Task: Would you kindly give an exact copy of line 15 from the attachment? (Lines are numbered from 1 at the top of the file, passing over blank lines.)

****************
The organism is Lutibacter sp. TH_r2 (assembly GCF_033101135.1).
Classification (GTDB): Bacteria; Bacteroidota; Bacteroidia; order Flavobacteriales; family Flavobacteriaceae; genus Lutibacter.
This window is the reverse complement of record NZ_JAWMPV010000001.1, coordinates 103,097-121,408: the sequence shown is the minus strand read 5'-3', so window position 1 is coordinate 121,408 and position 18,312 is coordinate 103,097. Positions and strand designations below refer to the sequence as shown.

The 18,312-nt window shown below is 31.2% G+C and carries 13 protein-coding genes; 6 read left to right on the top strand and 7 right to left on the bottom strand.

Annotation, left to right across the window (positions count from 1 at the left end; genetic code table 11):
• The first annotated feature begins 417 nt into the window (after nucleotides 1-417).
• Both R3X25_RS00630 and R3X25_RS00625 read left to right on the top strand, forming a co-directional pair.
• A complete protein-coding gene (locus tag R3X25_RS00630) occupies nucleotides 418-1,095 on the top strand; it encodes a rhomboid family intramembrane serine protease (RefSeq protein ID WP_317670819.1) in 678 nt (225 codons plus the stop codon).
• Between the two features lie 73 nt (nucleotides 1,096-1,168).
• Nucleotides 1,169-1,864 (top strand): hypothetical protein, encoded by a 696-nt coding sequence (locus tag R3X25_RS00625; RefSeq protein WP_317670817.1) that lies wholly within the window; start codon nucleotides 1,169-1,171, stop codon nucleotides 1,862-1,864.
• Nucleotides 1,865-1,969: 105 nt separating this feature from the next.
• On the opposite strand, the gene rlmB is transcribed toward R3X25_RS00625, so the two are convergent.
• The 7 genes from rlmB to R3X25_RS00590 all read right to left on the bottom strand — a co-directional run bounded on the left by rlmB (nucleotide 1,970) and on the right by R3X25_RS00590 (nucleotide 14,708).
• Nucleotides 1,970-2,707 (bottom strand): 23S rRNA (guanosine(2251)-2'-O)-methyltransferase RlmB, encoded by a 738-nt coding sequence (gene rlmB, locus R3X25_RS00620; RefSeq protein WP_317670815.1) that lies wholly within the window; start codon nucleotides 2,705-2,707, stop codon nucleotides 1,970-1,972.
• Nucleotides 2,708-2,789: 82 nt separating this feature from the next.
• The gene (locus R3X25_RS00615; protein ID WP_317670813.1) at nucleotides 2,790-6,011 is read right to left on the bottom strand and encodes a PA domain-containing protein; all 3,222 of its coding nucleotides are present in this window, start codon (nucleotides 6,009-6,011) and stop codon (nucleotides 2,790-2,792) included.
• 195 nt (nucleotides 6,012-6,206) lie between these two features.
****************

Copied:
• Nucleotides 2,708-2,789: 82 nt separating this feature from the next.